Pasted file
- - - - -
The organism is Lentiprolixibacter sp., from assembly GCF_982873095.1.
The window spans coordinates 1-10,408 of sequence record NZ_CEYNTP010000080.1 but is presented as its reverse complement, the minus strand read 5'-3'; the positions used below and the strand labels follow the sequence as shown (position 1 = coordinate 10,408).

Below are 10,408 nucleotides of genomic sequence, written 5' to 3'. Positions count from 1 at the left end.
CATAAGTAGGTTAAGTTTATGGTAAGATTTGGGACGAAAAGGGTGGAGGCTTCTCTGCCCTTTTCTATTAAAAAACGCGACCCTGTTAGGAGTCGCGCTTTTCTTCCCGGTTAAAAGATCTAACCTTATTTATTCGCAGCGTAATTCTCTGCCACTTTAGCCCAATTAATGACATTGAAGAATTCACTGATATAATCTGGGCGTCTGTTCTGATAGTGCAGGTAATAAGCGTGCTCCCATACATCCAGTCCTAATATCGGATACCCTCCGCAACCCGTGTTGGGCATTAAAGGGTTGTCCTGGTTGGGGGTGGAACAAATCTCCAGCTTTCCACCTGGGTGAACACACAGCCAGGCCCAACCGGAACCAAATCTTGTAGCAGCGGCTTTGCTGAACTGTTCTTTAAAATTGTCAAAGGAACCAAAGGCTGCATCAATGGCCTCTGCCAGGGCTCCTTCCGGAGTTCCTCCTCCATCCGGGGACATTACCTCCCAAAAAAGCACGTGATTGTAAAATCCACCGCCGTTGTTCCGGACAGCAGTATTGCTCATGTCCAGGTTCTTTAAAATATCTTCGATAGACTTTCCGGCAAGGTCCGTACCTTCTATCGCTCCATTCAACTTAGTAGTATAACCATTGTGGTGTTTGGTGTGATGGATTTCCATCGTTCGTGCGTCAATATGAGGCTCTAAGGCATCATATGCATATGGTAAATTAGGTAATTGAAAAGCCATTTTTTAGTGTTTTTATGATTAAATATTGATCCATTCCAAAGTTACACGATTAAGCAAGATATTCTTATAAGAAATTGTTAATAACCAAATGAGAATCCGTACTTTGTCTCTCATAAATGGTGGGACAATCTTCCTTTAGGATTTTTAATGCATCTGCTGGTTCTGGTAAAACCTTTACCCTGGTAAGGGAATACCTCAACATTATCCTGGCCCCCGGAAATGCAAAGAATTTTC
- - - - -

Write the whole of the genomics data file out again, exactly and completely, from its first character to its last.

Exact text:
The organism is Lentiprolixibacter sp., from assembly GCF_982873095.1.
The window spans coordinates 1-10,408 of sequence record NZ_CEYNTP010000080.1 but is presented as its reverse complement, the minus strand read 5'-3'; the positions used below and the strand labels follow the sequence as shown (position 1 = coordinate 10,408).

Below are 10,408 nucleotides of genomic sequence, written 5' to 3'. Positions count from 1 at the left end.
CATAAGTAGGTTAAGTTTATGGTAAGATTTGGGACGAAAAGGGTGGAGGCTTCTCTGCCCTTTTCTATTAAAAAACGCGACCCTGTTAGGAGTCGCGCTTTTCTTCCCGGTTAAAAGATCTAACCTTATTTATTCGCAGCGTAATTCTCTGCCACTTTAGCCCAATTAATGACATTGAAGAATTCACTGATATAATCTGGGCGTCTGTTCTGATAGTGCAGGTAATAAGCGTGCTCCCATACATCCAGTCCTAATATCGGATACCCTCCGCAACCCGTGTTGGGCATTAAAGGGTTGTCCTGGTTGGGGGTGGAACAAATCTCCAGCTTTCCACCTGGGTGAACACACAGCCAGGCCCAACCGGAACCAAATCTTGTAGCAGCGGCTTTGCTGAACTGTTCTTTAAAATTGTCAAAGGAACCAAAGGCTGCATCAATGGCCTCTGCCAGGGCTCCTTCCGGAGTTCCTCCTCCATCCGGGGACATTACCTCCCAAAAAAGCACGTGATTGTAAAATCCACCGCCGTTGTTCCGGACAGCAGTATTGCTCATGTCCAGGTTCTTTAAAATATCTTCGATAGACTTTCCGGCAAGGTCCGTACCTTCTATCGCTCCATTCAACTTAGTAGTATAACCATTGTGGTGTTTGGTGTGATGGATTTCCATCGTTCGTGCGTCAATATGAGGCTCTAAGGCATCATATGCATATGGTAAATTAGGTAATTGAAAAGCCATTTTTTAGTGTTTTTATGATTAAATATTGATCCATTCCAAAGTTACACGATTAAGCAAGATATTCTTATAAGAAATTGTTAATAACCAAATGAGAATCCGTACTTTGTCTCTCATAAATGGTGGGACAATCTTCCTTTAGGATTTTTAATGCATCTGCTGGTTCTGGTAAAACCTTTACCCTGGTAAGGGAATACCTCAACATTATCCTGGCCCCCGGAAATGCAAAGAATTTTC